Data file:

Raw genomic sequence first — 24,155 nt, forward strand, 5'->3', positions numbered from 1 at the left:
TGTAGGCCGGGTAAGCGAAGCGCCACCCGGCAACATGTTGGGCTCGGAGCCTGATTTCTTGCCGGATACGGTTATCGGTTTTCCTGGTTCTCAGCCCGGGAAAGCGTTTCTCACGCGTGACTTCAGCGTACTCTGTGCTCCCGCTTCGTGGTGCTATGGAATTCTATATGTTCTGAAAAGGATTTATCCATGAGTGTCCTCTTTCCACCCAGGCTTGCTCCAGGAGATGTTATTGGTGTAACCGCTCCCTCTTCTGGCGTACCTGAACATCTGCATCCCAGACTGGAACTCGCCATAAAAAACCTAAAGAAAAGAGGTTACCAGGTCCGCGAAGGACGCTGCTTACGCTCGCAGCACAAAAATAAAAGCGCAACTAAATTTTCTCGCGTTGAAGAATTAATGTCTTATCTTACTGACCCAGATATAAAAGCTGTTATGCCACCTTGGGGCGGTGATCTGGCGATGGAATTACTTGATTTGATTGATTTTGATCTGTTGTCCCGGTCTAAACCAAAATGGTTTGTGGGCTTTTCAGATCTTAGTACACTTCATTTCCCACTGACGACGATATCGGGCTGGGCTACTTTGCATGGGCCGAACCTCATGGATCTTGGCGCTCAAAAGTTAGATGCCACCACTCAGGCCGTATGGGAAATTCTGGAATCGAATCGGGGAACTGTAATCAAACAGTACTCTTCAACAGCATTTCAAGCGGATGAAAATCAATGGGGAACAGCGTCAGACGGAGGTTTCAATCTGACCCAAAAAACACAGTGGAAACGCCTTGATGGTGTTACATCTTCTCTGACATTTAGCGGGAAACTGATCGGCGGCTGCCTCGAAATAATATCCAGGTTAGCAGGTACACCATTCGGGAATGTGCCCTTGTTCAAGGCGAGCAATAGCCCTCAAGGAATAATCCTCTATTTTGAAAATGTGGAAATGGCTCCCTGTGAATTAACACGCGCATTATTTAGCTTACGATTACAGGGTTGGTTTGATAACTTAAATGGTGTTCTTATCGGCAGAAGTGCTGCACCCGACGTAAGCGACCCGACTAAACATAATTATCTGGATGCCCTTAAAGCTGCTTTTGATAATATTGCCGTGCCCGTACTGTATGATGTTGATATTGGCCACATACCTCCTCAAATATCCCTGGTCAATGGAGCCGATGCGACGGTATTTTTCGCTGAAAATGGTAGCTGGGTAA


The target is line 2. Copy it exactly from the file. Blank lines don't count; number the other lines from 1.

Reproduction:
TGTAGGCCGGGTAAGCGAAGCGCCACCCGGCAACATGTTGGGCTCGGAGCCTGATTTCTTGCCGGATACGGTTATCGGTTTTCCTGGTTCTCAGCCCGGGAAAGCGTTTCTCACGCGTGACTTCAGCGTACTCTGTGCTCCCGCTTCGTGGTGCTATGGAATTCTATATGTTCTGAAAAGGATTTATCCATGAGTGTCCTCTTTCCACCCAGGCTTGCTCCAGGAGATGTTATTGGTGTAACCGCTCCCTCTTCTGGCGTACCTGAACATCTGCATCCCAGACTGGAACTCGCCATAAAAAACCTAAAGAAAAGAGGTTACCAGGTCCGCGAAGGACGCTGCTTACGCTCGCAGCACAAAAATAAAAGCGCAACTAAATTTTCTCGCGTTGAAGAATTAATGTCTTATCTTACTGACCCAGATATAAAAGCTGTTATGCCACCTTGGGGCGGTGATCTGGCGATGGAATTACTTGATTTGATTGATTTTGATCTGTTGTCCCGGTCTAAACCAAAATGGTTTGTGGGCTTTTCAGATCTTAGTACACTTCATTTCCCACTGACGACGATATCGGGCTGGGCTACTTTGCATGGGCCGAACCTCATGGATCTTGGCGCTCAAAAGTTAGATGCCACCACTCAGGCCGTATGGGAAATTCTGGAATCGAATCGGGGAACTGTAATCAAACAGTACTCTTCAACAGCATTTCAAGCGGATGAAAATCAATGGGGAACAGCGTCAGACGGAGGTTTCAATCTGACCCAAAAAACACAGTGGAAACGCCTTGATGGTGTTACATCTTCTCTGACATTTAGCGGGAAACTGATCGGCGGCTGCCTCGAAATAATATCCAGGTTAGCAGGTACACCATTCGGGAATGTGCCCTTGTTCAAGGCGAGCAATAGCCCTCAAGGAATAATCCTCTATTTTGAAAATGTGGAAATGGCTCCCTGTGAATTAACACGCGCATTATTTAGCTTACGATTACAGGGTTGGTTTGATAACTTAAATGGTGTTCTTATCGGCAGAAGTGCTGCACCCGACGTAAGCGACCCGACTAAACATAATTATCTGGATGCCCTTAAAGCTGCTTTTGATAATATTGCCGTGCCCGTACTGTATGATGTTGATATTGGCCACATACCTCCTCAAATATCCCTGGTCAATGGAGCCGATGCGACGGTATTTTTCGCTGAAAATGGTAGCTGGGTAA